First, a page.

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Chapter 2

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Chapter 2: Biomechanics of Laryngeal Tissue

Equation 2.1. This equation defines velocity, which is a vector quantity, as change in displacement over change in time. Vector quantities are made of two or more independent pieces of information. For instance, velocity consists of a speed and a direction. Vector quantities in our equations are written with arrows over them to distinguish them from scalar quantities, which consist of only one piece of information.

Equation 2.2. Momentum, also a vector quantity, consists of the mass multiplied by the velocity vector. The product is a new vector which measures the potential force (thus the symbol p) when colliding with another object.

Equation 2.3. Force is defined as the rate of change of momentum over time. Since momentum is made up of mass and velocity, a change in either can change momentum. For our purposes, however, mass usually does not change (the mass of the vocal fold remains constant), and so momentum becomes the product of the constant mass and the rate of change in velocity. This produces:

Equation 2.4. This equation has been rewritten to show mass as a static quantity.

Equation 2.5. Acceleration, also a vector quantity, is the rate of change in velocity over time.

Equation 2.6. If we replace the dv/dt from equation 2.4 with a (equation 2.5 allows us to do this), we arrive at the equation above, which is Newton's Second Law: force equals mass times acceleration.

Equation 2.7. Stress, which measures the intensity of a force distributed over a region, is defined as force divided by unit area. This explains why sharp objects can penetrate a hard barrier more easily than dull objects with the same force, because the force is distributed over a smaller area and is thus magnified.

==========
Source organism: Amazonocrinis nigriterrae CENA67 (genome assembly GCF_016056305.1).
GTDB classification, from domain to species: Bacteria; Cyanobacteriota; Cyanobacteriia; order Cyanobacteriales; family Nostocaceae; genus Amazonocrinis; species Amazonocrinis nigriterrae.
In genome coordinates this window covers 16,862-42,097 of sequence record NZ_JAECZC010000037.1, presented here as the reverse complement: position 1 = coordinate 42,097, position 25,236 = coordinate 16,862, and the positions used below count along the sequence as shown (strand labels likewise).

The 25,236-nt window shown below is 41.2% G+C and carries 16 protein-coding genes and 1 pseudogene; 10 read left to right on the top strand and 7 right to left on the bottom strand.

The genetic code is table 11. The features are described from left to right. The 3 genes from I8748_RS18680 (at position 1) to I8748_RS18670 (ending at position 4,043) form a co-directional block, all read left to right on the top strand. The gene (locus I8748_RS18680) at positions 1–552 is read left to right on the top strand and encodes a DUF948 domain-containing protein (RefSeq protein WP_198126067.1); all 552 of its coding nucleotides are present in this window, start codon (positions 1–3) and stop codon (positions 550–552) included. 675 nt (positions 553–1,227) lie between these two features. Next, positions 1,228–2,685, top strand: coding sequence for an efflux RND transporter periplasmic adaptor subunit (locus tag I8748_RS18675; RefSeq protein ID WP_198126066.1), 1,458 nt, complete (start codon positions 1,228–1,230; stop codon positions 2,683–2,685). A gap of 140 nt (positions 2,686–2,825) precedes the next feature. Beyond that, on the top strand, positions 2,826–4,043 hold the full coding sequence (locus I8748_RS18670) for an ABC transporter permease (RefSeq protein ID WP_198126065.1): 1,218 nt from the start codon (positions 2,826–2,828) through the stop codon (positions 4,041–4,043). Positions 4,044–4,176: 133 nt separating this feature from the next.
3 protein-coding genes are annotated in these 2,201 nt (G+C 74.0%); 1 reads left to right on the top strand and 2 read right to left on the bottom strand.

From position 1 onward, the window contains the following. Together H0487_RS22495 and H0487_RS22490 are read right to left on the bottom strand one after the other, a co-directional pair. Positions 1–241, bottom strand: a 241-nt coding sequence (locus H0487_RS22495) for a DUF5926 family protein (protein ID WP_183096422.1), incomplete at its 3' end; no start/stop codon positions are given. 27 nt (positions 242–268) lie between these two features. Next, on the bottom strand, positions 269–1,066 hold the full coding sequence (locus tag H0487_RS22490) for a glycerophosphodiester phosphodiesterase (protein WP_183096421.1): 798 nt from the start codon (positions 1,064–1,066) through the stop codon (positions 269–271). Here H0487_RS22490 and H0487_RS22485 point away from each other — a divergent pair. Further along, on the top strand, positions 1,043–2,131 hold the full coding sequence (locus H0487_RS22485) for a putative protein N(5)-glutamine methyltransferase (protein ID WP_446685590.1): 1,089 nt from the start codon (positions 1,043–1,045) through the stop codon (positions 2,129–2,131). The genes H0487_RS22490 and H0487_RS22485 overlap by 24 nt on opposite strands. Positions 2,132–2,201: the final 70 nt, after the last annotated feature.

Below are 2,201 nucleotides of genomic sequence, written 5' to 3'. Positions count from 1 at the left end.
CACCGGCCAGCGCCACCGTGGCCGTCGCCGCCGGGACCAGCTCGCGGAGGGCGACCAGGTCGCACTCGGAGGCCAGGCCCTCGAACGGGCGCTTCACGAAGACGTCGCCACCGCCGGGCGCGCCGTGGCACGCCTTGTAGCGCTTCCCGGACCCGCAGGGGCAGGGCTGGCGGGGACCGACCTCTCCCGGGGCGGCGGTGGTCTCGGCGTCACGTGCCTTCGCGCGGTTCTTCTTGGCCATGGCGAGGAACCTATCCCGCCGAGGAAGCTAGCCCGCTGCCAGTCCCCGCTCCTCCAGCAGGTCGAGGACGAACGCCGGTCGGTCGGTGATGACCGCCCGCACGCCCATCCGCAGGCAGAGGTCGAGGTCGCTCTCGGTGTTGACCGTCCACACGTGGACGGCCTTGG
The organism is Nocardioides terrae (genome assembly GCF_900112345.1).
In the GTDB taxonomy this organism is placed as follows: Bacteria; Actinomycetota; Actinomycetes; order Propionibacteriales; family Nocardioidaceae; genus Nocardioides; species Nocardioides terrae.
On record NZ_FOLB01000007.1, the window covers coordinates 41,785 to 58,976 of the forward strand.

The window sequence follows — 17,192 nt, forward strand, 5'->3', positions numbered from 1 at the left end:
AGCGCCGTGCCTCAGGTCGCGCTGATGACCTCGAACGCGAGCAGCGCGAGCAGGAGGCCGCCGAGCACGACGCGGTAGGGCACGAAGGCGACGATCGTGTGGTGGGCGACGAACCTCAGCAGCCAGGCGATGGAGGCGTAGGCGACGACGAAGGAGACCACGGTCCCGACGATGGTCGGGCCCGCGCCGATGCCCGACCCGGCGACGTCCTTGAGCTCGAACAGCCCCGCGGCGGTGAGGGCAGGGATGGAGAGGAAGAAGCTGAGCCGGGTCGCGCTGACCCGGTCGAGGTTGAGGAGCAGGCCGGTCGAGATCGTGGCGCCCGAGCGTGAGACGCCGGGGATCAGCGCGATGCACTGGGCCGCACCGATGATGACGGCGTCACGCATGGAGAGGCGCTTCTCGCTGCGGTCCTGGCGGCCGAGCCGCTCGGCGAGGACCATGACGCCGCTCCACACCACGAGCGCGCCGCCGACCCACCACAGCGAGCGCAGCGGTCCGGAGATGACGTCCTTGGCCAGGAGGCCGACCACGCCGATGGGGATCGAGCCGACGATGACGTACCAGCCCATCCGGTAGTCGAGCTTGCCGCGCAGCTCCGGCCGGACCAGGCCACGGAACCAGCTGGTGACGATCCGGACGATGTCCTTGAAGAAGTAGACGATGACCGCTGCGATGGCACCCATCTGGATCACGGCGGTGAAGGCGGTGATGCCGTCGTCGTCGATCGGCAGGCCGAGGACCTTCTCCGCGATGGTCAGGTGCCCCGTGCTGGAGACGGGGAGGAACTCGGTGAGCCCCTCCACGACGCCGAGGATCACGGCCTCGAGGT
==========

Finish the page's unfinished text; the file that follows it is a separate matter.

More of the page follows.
Equation 2.8. Strain is a measure the elongation in a medium resulting from stress being applied to it. It consists of the difference between the original (rest) length and the new (compressed or elongated) length, divided by the orginal length. Strain is someti mes expressed as a percentage (a strain of 0.2 expressed as a 20% elongation, for instance), since it is usually less than 1.0.

Equation 2.9: Hooke's Law. This law states that stress is proportional to strain. So, any change in one variable will result in a proportional change in the other variable. A doubling of one will result in a doubling of the other, and so forth. E in the equation above is a constant called Young's modulus, or the modulus of elasticity.

Equation 2.10. This equation describes the behavior of ideal gases. For voice production, the very small pressure differences we create with our voices are the variables to concentrate on. Since the right side of the equation above can be reduced to all constants if we assume a constant temperature, we can use the left side to relate pressure directly to volume, as given in the next equation:

Equation 2.11. The change in volume (delta-V) divided by the unstressed volume V gives us the volumetric strain EPSILON, just as in Equation 2.8 above. This equation can also be written plainly as PV = constant; see Equation 3.1.

Equation 2.12. This equation governs fluid flow. For a given stress being applied, the larger the viscosity is, the longer it will take for deformation to take place. So, a fluid like molasses would have a rather high viscosity, whereas water or alcohol flow quite freel y and have low viscosities.

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